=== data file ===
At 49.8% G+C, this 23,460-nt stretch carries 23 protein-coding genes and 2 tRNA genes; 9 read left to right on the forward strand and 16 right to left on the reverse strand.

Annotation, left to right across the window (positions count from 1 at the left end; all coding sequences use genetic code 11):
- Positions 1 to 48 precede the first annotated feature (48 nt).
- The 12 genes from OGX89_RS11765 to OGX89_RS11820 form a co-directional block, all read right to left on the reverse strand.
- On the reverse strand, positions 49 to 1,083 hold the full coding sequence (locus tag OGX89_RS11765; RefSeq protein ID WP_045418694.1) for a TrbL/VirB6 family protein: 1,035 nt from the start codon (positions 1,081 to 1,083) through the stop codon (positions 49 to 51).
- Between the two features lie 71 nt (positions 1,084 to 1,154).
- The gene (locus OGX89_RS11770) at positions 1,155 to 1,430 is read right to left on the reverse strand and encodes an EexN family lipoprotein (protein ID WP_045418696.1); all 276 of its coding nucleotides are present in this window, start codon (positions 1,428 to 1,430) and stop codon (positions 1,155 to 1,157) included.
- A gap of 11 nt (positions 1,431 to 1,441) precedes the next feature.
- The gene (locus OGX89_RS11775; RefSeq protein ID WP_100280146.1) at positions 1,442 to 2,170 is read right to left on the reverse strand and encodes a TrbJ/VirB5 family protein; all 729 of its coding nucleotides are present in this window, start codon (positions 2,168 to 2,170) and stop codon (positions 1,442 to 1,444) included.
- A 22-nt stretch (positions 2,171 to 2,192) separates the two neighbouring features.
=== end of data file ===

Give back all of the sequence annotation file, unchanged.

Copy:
At 49.8% G+C, this 23,460-nt stretch carries 23 protein-coding genes and 2 tRNA genes; 9 read left to right on the forward strand and 16 right to left on the reverse strand.

Annotation, left to right across the window (positions count from 1 at the left end; all coding sequences use genetic code 11):
- Positions 1 to 48 precede the first annotated feature (48 nt).
- The 12 genes from OGX89_RS11765 to OGX89_RS11820 form a co-directional block, all read right to left on the reverse strand.
- On the reverse strand, positions 49 to 1,083 hold the full coding sequence (locus tag OGX89_RS11765; RefSeq protein ID WP_045418694.1) for a TrbL/VirB6 family protein: 1,035 nt from the start codon (positions 1,081 to 1,083) through the stop codon (positions 49 to 51).
- Between the two features lie 71 nt (positions 1,084 to 1,154).
- The gene (locus OGX89_RS11770) at positions 1,155 to 1,430 is read right to left on the reverse strand and encodes an EexN family lipoprotein (protein ID WP_045418696.1); all 276 of its coding nucleotides are present in this window, start codon (positions 1,428 to 1,430) and stop codon (positions 1,155 to 1,157) included.
- A gap of 11 nt (positions 1,431 to 1,441) precedes the next feature.
- The gene (locus OGX89_RS11775; RefSeq protein ID WP_100280146.1) at positions 1,442 to 2,170 is read right to left on the reverse strand and encodes a TrbJ/VirB5 family protein; all 729 of its coding nucleotides are present in this window, start codon (positions 2,168 to 2,170) and stop codon (positions 1,442 to 1,444) included.
- A 22-nt stretch (positions 2,171 to 2,192) separates the two neighbouring features.